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What is a QLAC?

       Chances are a QLAC is not something you’ve heard of but over time that may change. It stands for Qualified Longevity Annuity Contract and it’s a relatively new investment option. The term “qualified” may be a tip off to some that it is a type of retirement account investment. That is true. It was designed to address the increasing concern of many Americans that with Social Security estimated to run dry by 2034 unless Congress addresses the problem (and nothing going on in Washington right now gives hope that they will any time soon) they need to look to other ways to try to guarantee a lifetime stream of income.

       In 2014 the IRS amended the required minimum distribution (RMD) rules, providing more flexibility for owners of qualified (tax deferred) accounts to the extent they are invested in QLACs. The RMD rules are the pesky requirements that make retirement account holders take a minimum amount out of their accounts starting in the year they turn 70 and ½ so the federal and state governments can get their tax on all the interest and growth in the accounts that have built up, in many cases, for years.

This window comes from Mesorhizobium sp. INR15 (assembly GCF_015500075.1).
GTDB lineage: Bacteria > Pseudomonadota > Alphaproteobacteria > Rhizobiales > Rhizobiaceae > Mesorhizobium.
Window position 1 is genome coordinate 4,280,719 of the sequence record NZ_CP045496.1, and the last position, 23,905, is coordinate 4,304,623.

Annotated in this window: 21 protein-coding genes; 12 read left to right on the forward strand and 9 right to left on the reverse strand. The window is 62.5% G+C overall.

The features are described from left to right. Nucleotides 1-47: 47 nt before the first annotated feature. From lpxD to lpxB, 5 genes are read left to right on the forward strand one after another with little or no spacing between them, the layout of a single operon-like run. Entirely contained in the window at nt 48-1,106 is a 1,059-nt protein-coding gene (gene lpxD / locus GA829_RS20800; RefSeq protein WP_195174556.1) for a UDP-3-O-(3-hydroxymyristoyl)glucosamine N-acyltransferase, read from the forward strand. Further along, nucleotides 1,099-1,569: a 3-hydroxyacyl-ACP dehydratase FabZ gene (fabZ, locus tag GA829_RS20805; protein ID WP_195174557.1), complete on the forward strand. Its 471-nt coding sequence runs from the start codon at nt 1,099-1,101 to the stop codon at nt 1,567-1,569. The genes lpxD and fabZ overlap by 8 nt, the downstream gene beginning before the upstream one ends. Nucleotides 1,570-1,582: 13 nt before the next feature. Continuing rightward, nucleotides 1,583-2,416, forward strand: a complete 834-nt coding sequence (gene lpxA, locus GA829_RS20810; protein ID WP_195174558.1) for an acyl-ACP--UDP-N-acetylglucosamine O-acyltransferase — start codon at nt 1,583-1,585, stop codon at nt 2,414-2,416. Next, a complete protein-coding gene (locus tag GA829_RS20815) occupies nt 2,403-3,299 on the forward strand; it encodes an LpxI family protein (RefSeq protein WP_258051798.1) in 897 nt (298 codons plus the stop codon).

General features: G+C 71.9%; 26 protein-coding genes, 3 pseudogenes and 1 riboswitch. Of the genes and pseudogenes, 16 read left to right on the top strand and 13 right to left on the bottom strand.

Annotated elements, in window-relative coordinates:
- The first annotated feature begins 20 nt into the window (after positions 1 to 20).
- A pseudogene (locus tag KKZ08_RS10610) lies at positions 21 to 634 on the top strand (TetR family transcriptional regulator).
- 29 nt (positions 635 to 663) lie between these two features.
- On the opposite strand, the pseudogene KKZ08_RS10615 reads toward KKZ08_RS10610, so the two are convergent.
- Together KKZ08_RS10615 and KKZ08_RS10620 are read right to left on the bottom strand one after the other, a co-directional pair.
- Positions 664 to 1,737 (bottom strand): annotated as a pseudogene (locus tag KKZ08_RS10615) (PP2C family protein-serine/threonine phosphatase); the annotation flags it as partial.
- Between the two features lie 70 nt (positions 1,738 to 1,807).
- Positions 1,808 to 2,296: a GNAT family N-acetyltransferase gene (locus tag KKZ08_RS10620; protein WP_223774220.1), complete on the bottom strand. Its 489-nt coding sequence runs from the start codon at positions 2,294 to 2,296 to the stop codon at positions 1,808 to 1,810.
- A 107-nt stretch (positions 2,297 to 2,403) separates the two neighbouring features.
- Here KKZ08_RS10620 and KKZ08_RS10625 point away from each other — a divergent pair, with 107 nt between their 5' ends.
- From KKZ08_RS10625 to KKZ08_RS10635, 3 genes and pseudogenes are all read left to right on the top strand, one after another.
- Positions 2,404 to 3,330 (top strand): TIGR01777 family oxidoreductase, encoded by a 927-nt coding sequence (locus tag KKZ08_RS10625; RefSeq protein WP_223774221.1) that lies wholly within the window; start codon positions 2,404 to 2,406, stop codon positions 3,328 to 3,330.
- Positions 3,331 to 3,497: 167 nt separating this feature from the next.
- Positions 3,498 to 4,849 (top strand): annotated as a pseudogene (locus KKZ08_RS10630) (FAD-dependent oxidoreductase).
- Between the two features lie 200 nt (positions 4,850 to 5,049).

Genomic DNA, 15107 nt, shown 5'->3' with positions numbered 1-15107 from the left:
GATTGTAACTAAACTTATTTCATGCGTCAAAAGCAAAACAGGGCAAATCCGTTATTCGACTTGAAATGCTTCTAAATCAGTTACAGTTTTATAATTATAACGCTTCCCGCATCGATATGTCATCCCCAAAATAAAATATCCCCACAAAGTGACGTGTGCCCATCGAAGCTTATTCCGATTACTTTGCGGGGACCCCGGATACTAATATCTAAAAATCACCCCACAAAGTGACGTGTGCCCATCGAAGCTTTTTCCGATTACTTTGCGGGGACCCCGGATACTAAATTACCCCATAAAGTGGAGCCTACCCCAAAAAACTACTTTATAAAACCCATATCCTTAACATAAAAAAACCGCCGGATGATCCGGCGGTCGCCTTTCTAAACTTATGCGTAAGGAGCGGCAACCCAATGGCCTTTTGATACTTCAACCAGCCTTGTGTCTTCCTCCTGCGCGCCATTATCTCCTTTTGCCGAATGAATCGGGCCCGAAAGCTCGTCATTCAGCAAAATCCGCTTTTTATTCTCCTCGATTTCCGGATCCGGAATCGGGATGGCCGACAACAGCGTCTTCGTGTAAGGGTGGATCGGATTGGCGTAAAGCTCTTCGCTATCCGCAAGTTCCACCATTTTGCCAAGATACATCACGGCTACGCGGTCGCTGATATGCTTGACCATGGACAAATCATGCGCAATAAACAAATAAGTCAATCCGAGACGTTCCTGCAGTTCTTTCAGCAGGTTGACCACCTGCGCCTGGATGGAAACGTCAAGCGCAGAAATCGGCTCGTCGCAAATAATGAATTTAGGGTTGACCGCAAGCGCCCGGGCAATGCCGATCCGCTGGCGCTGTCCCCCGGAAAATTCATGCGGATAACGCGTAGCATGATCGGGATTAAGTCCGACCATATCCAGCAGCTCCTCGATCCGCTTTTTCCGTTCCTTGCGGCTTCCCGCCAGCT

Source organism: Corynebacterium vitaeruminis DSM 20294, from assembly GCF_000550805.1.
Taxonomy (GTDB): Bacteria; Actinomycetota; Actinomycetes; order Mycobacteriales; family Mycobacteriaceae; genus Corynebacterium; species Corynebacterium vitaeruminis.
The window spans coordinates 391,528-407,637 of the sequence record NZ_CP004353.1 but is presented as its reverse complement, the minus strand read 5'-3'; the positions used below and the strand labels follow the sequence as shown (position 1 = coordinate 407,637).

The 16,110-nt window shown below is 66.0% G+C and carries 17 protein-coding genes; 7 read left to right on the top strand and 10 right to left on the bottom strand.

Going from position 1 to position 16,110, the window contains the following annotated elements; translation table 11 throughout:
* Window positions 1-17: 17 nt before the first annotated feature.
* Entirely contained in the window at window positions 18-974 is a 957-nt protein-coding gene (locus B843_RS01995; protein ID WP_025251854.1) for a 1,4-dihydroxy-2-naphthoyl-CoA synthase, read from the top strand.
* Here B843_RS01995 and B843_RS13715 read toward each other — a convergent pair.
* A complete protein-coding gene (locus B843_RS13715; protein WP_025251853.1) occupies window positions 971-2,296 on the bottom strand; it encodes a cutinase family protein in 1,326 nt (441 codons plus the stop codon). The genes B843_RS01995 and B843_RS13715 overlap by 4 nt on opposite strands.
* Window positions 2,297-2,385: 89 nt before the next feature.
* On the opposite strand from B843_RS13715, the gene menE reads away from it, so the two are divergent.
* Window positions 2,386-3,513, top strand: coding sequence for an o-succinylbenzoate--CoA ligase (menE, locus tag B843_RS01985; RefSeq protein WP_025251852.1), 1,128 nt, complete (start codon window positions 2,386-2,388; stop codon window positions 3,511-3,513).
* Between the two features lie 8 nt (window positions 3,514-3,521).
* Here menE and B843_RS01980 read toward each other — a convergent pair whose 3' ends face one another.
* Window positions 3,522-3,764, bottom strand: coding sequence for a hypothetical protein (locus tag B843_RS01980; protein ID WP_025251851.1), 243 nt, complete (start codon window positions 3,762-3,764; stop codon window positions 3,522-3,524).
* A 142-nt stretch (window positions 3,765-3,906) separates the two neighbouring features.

Let’s first review what exactly is a QLAC. It is an annuity purchased from an insurance company with a portion of your retirement account. There is a limit to what you can put into a QLAC, 25% of your account balance or $125,000, whichever is less. A QLAC is a deferred income annuity. The annuity guarantees a set income for a set period of time, in some cases for life. The attractiveness of this arrangement is that you know how much income you will get and for how long no matter what happens to interest rates or the financial markets. The insurance company selling you the annuity assumes those risks. You get certainty of knowing exactly how much income you can expect.

       The IRS relaxed the RMD rules as they relate to QLACs so that if I delay receiving income on my QLAC till as late as age 85 I don’t have to count the QLAC amount in determining my RMD. In other words, I can delay paying taxes on the QLAC until I reach age 85 instead of 70 and ½ as with all other retirement accounts.

       Sounds great, right? Well, of course it’s not that simple. It never is. First of all, not all longevity annuities are QLACs. Additionally, there is never a one size fits all solution. A QLAC might be a good alternative for some and not for others. There are also drawbacks to be aware of.

       We’ll attempt to address some of those questions next week so stay tuned.